The Manor House was originally a sick-house for the monks of Evesham Abbey and so is sometimes called the 'Seyne House'. In 1320 Abbot Chiriton assigned the profits from certain of his lands at Badsey for the benefit of monks convalescing there.
With the dissolution of the monasteries, Sir Philip Hoby acquired it and rebuilt it as an Elizabethan manor house in the late 16th century. About 1947, Badsey Manor House was divided into two separate houses and some major alterations were made. The old picture shows a coachway that passed right through the middle of the house, wide enough for a horse and cart. The front door of the house was inside this coachway - and not visible on the old picture. The coachway has now been filled in to make an entrance hall for the house on the left.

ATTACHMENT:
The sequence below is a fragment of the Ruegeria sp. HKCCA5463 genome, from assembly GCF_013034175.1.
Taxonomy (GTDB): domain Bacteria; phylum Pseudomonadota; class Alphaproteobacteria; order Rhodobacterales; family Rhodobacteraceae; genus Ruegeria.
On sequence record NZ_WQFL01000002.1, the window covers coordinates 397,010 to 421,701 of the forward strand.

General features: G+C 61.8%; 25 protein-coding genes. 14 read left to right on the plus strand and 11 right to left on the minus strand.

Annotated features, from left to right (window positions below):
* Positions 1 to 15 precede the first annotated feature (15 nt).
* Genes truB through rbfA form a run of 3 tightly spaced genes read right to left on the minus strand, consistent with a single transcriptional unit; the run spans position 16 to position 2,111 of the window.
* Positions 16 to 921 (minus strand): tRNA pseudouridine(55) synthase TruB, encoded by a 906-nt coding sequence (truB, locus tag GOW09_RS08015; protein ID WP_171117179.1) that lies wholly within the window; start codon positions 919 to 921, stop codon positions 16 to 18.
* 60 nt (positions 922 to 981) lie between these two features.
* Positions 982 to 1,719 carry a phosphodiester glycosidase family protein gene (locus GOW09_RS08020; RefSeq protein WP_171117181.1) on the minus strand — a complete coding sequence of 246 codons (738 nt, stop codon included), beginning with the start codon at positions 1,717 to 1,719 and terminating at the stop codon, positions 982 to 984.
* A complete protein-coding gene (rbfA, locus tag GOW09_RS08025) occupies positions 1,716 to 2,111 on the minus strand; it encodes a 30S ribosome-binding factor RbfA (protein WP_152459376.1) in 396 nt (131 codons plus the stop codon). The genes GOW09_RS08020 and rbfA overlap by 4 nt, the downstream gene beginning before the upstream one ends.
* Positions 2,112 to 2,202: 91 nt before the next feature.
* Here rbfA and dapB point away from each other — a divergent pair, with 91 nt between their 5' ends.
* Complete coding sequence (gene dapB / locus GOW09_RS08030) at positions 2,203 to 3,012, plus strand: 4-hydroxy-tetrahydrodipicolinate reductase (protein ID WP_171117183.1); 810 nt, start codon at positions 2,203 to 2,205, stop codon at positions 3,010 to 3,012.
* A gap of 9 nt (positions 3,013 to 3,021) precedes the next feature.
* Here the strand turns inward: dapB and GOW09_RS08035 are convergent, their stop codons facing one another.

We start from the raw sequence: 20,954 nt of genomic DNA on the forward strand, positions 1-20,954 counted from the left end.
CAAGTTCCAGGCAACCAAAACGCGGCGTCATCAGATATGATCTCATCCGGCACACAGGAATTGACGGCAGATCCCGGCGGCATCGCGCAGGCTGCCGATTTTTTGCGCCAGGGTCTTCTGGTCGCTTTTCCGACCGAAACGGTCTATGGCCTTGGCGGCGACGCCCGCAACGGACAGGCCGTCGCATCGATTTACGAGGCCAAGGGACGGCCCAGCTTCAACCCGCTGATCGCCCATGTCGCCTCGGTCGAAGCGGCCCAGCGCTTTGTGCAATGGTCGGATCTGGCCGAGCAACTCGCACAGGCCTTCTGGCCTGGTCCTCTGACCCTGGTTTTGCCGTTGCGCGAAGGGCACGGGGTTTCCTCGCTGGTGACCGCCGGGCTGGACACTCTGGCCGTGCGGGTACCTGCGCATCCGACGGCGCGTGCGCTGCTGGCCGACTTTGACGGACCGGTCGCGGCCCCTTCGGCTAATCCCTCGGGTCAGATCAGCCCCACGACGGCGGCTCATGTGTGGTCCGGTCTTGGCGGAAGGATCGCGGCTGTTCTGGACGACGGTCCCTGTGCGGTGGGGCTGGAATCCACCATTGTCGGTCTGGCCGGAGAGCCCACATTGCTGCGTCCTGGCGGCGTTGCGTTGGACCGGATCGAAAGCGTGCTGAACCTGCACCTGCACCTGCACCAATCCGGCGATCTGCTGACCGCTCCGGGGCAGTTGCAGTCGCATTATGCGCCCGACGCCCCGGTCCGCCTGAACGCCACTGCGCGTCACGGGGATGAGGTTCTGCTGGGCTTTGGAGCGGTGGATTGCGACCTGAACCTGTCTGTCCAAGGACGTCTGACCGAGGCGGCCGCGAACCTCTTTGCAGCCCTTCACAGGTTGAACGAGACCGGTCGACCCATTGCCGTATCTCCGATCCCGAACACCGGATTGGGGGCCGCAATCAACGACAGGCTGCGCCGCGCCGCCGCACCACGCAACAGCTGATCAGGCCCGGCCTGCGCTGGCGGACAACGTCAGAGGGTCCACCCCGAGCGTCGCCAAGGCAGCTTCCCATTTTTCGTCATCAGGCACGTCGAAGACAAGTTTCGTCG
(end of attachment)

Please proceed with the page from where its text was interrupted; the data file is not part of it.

Here is a photo of maypole dancing on the lawn at the back of Badsey Manor in 1911.
In the final year of the First World War, German prisoners of war were held in the Manor House.
Track Changes uses pairs of photographs to show how Badsey has altered over a period of about 75 years. The old pictures are from postcards sold at Badsey Post Office in the 1920s and reproduced with the kind permission of Pat Goldstraw. The new photographs were taken in 2001.